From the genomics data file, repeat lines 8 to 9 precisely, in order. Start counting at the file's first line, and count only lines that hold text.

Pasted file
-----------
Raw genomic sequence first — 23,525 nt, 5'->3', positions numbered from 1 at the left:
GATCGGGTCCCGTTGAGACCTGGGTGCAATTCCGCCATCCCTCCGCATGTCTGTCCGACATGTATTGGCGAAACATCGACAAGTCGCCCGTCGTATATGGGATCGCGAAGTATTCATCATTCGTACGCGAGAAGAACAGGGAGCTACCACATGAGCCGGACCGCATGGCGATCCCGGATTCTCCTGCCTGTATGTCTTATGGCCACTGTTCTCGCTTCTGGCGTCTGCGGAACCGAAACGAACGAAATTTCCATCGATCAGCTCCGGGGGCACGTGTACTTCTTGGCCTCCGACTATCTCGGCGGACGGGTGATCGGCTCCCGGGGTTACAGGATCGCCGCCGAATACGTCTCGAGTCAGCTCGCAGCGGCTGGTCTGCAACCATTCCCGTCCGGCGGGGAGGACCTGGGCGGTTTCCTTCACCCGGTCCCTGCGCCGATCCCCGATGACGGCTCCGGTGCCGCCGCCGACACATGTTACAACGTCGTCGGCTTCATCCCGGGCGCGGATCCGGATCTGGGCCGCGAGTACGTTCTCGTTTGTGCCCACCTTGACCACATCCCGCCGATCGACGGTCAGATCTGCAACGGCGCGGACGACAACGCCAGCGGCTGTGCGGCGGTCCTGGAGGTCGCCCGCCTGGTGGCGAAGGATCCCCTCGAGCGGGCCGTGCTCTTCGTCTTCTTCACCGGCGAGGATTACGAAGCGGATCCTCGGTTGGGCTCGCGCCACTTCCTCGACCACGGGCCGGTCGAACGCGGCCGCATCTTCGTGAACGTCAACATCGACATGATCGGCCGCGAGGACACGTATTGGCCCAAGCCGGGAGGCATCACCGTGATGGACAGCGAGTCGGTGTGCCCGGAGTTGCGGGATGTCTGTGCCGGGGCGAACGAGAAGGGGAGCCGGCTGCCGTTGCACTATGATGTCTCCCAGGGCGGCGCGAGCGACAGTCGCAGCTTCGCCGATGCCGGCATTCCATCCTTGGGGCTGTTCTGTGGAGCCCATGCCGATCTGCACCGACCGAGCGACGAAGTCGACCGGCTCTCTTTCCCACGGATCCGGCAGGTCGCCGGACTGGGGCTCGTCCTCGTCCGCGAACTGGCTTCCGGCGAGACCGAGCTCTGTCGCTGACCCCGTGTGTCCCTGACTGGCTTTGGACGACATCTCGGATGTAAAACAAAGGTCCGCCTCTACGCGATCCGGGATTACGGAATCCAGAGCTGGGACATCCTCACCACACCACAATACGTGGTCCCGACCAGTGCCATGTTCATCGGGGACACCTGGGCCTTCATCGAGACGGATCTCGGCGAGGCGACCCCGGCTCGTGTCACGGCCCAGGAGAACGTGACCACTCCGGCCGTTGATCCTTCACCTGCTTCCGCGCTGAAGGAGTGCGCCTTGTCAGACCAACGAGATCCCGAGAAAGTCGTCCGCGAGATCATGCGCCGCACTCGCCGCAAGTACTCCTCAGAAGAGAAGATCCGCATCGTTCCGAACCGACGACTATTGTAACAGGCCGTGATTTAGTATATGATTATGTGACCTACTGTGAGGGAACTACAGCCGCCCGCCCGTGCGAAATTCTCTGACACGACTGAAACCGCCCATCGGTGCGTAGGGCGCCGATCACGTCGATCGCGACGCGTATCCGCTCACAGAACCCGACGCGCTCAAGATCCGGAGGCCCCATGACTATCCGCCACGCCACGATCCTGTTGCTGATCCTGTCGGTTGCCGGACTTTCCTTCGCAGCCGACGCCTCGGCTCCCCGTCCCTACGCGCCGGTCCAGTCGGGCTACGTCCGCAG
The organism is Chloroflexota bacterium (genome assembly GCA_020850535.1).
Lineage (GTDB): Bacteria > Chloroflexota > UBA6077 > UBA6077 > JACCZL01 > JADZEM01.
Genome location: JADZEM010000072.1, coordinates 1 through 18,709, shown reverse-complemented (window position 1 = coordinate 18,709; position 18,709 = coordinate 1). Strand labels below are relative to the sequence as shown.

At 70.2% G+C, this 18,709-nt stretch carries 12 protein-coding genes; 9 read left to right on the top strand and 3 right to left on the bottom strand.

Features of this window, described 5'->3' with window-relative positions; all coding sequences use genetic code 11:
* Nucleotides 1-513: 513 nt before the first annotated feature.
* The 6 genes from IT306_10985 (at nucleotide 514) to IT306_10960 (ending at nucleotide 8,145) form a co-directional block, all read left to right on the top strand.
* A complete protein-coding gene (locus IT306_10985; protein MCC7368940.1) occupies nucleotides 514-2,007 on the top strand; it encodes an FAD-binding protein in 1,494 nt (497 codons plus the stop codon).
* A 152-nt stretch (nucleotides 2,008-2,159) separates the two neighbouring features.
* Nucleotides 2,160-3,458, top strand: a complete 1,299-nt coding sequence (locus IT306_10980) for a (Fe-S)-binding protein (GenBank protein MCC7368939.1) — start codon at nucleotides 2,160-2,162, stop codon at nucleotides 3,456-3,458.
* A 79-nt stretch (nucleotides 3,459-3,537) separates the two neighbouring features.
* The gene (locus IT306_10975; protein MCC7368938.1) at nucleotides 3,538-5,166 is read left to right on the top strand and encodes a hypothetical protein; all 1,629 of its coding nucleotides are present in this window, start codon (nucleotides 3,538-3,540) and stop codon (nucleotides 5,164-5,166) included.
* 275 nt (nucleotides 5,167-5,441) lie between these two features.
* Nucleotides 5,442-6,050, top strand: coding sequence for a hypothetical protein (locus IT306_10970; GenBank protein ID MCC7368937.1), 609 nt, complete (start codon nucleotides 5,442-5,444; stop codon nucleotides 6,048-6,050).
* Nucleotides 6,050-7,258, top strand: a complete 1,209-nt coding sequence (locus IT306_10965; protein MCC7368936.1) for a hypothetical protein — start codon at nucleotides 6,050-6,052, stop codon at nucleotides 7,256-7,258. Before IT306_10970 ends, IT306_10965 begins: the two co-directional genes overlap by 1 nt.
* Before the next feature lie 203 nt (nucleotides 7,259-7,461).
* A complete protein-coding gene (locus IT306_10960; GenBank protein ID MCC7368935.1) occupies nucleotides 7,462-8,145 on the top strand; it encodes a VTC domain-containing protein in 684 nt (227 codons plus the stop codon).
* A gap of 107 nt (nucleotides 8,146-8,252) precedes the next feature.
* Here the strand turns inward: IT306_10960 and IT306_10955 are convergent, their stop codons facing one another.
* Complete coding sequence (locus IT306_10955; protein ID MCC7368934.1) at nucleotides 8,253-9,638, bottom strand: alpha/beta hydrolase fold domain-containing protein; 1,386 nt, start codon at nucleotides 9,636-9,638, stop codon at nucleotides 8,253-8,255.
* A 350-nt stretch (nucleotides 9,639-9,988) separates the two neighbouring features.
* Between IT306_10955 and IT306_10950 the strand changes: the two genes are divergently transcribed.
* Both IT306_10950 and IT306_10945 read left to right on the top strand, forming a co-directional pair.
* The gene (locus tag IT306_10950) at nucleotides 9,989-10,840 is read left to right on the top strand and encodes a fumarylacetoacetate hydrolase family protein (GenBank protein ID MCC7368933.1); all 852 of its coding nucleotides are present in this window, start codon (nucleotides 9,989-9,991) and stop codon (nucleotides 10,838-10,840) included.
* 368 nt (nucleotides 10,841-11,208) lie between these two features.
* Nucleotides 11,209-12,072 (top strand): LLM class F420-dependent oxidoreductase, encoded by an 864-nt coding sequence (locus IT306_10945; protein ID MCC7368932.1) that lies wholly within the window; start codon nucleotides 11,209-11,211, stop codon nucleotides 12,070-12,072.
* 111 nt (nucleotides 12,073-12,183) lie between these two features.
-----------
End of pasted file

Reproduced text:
* Nucleotides 1-513: 513 nt before the first annotated feature.
* The 6 genes from IT306_10985 (at nucleotide 514) to IT306_10960 (ending at nucleotide 8,145) form a co-directional block, all read left to right on the top strand.